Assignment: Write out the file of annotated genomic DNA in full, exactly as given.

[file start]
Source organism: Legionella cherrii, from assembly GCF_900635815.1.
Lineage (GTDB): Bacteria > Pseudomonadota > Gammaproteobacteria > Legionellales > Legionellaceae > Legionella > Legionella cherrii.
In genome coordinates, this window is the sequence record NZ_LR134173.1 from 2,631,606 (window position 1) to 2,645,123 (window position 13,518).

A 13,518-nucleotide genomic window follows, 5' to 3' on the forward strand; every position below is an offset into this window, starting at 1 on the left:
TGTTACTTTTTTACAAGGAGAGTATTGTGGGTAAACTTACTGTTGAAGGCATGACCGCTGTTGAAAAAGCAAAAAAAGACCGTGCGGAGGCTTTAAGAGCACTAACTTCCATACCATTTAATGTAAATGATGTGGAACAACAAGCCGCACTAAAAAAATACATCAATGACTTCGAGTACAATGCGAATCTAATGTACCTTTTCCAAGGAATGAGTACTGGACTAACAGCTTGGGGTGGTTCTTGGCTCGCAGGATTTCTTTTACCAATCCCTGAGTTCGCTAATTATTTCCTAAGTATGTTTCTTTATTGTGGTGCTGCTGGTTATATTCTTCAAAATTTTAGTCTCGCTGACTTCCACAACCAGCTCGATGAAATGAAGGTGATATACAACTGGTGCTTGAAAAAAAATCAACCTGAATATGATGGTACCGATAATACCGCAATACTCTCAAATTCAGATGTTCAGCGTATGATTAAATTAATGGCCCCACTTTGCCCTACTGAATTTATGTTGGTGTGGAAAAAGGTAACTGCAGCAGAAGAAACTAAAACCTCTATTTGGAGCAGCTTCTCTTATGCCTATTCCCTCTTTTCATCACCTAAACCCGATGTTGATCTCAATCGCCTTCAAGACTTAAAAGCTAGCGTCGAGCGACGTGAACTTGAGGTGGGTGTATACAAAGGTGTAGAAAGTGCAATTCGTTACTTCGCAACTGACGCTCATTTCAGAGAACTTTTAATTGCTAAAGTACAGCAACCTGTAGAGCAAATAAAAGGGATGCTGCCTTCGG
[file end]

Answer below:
Source organism: Legionella cherrii, from assembly GCF_900635815.1.
Lineage (GTDB): Bacteria > Pseudomonadota > Gammaproteobacteria > Legionellales > Legionellaceae > Legionella > Legionella cherrii.
In genome coordinates, this window is the sequence record NZ_LR134173.1 from 2,631,606 (window position 1) to 2,645,123 (window position 13,518).

A 13,518-nucleotide genomic window follows, 5' to 3' on the forward strand; every position below is an offset into this window, starting at 1 on the left:
TGTTACTTTTTTACAAGGAGAGTATTGTGGGTAAACTTACTGTTGAAGGCATGACCGCTGTTGAAAAAGCAAAAAAAGACCGTGCGGAGGCTTTAAGAGCACTAACTTCCATACCATTTAATGTAAATGATGTGGAACAACAAGCCGCACTAAAAAAATACATCAATGACTTCGAGTACAATGCGAATCTAATGTACCTTTTCCAAGGAATGAGTACTGGACTAACAGCTTGGGGTGGTTCTTGGCTCGCAGGATTTCTTTTACCAATCCCTGAGTTCGCTAATTATTTCCTAAGTATGTTTCTTTATTGTGGTGCTGCTGGTTATATTCTTCAAAATTTTAGTCTCGCTGACTTCCACAACCAGCTCGATGAAATGAAGGTGATATACAACTGGTGCTTGAAAAAAAATCAACCTGAATATGATGGTACCGATAATACCGCAATACTCTCAAATTCAGATGTTCAGCGTATGATTAAATTAATGGCCCCACTTTGCCCTACTGAATTTATGTTGGTGTGGAAAAAGGTAACTGCAGCAGAAGAAACTAAAACCTCTATTTGGAGCAGCTTCTCTTATGCCTATTCCCTCTTTTCATCACCTAAACCCGATGTTGATCTCAATCGCCTTCAAGACTTAAAAGCTAGCGTCGAGCGACGTGAACTTGAGGTGGGTGTATACAAAGGTGTAGAAAGTGCAATTCGTTACTTCGCAACTGACGCTCATTTCAGAGAACTTTTAATTGCTAAAGTACAGCAACCTGTAGAGCAAATAAAAGGGATGCTGCCTTCGG